Bullfighting veteran moves to No. 1 after victory at the BFO Ada Invitational
ADA, Okla. – Toby Inman is well aware of the danger that comes with freestyle bullfighting.
He loves it nonetheless. Over this past weekend, Inman proved his old-school methods of combating ferocious, Spanish fighting bulls still works. For the second straight year, he earned the championship at the Bullfighters Only Ada Invitational at the Pontotoc County Agri-Plex.
“There’s a lot of history with bullfighting in Ada,” said Inman, 36, of Davis Junction, Illinois. “Ada’s old school. That fits me pretty well.”
He put together two solid bullfights on Saturday night. In his first-round match, he outlasted two young guns, Chance Moorman and Trenton Ross, to advance to the Hooey Championship Round. That’s when he put on a show that only Inman can, starting off with a jump, then making rounds and utilizing back fakes to keep the bull just a half step away.
“It’s nice to be in good enough shape that you can do it, and I think that had a little bit to do with it,” said Inman, who pocketed $12,000 for the victory and moved to No. 1 in the Pendleton Whisky World Standings. “You never really know the key to success because that key doesn’t always repeat itself.”
Nonetheless, he posted an event-high 87-point bout to win the championship, fending off Tucker Lane, Colt Oder and Seth Wilson along with veteran and BFO Pioneer Beau Schueth. Also for the second straight year, Oder finished second at the Ada Invitational. Only Inman, Oder and Lane finished their bouts; neither Schueth nor Wilson was able to last.
That’s just proof of the test the bullfighters put themselves through while competing for unprecedented money in the BFO.
“The bulls are always going to be tough in the short round of a BFO event,” Inman said. “Some guys are able to handle them, and sometimes you just get caught. I’ve been there. You can have it won in the first 15 seconds, then the bull catches you and you’re done.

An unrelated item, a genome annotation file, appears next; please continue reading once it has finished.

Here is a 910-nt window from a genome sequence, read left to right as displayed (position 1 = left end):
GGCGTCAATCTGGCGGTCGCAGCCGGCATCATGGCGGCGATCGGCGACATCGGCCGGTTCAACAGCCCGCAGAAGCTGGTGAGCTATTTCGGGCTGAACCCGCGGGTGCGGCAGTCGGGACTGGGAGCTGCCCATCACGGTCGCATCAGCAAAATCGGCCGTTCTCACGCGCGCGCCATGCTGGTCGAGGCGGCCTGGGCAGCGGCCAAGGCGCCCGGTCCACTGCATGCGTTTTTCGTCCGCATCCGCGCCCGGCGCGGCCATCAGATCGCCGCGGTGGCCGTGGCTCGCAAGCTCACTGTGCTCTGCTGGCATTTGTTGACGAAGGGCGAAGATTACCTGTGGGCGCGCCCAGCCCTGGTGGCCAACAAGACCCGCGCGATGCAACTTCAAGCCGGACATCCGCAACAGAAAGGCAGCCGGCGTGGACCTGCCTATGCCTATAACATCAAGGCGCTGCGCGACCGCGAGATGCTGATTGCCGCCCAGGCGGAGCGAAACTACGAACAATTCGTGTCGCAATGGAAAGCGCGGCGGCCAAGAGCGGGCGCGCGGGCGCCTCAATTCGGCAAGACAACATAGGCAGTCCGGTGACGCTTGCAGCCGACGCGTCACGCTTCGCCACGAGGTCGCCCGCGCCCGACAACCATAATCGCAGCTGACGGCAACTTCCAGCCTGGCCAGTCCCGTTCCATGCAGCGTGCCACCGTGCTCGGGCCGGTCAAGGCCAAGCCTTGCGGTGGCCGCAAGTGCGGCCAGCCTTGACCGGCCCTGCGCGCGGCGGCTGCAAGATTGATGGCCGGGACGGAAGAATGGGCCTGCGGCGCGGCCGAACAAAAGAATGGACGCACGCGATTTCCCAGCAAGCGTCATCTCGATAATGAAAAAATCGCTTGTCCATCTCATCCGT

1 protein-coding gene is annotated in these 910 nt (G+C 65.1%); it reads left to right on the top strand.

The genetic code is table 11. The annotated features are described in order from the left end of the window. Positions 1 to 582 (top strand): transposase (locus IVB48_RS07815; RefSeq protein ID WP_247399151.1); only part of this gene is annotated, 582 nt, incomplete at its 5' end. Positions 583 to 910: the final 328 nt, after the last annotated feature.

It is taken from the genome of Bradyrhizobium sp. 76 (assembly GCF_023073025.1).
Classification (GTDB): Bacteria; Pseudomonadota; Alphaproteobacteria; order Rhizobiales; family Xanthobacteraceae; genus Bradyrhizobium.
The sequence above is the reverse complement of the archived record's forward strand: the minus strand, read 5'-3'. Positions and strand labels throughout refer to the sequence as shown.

“You have to treat every bull like a new bull. I try to have that mentality all the time.”
Wilson first stepped into the BFO arena 16 months ago at the Las Vegas Championship after a strong showing at BFO’s first Development Camp. He was 17 years old and earned big points while testing his talents alongside the greatest bullfighters in the game.
Now 19, he returned to the BFO in Ada as one of 15 men who competed Friday night in the Qualifier Round. The event featured five three-man bullfights, with the round winners advancing to Saturday night. Wilson was one of the five to advance to the championship.
“That definitely made me feel good,” said Wilson of Jackson Hole, Wyoming. “Ever since my first Vegas event, I haven’t made it out of a Qualifier Round. To get that out of the way was great.
“Winning my round on Saturday was a big confidence-booster. I’ve been going through the events knowing that I can, but it hasn’t worked out. To finally put some bullfights together and show that I can do it helped me out a bunch. That helped me keep my head on straight.”
The weekend prior, he suffered a leg injury. Though he had done well on his first two bulls in Ada, the leg took another shot.
“It was a little sore, then in the short round, I didn’t get out of the way on one of my fakes, and he caught me and hit that leg again,” he said. “It makes me want to kick myself for not being able to finish, but at the same time, I would’ve just gotten hooked and maybe hurt worse if I’d tried to keep going.”
Still, he proved a point to himself and his fellow bullfighters. He was a winner two of the three times he entered the ring, and he’s already looking forward to his next opportunity with the BFO.
“I think it’s a blessing, everything the BFO can do for a guy,” Wilson said. “It’s an incredible way to get your name out. They show who you are as a bullfighter, and the opportunities they can lead you to are almost endless. The BFO is pretty incredible.”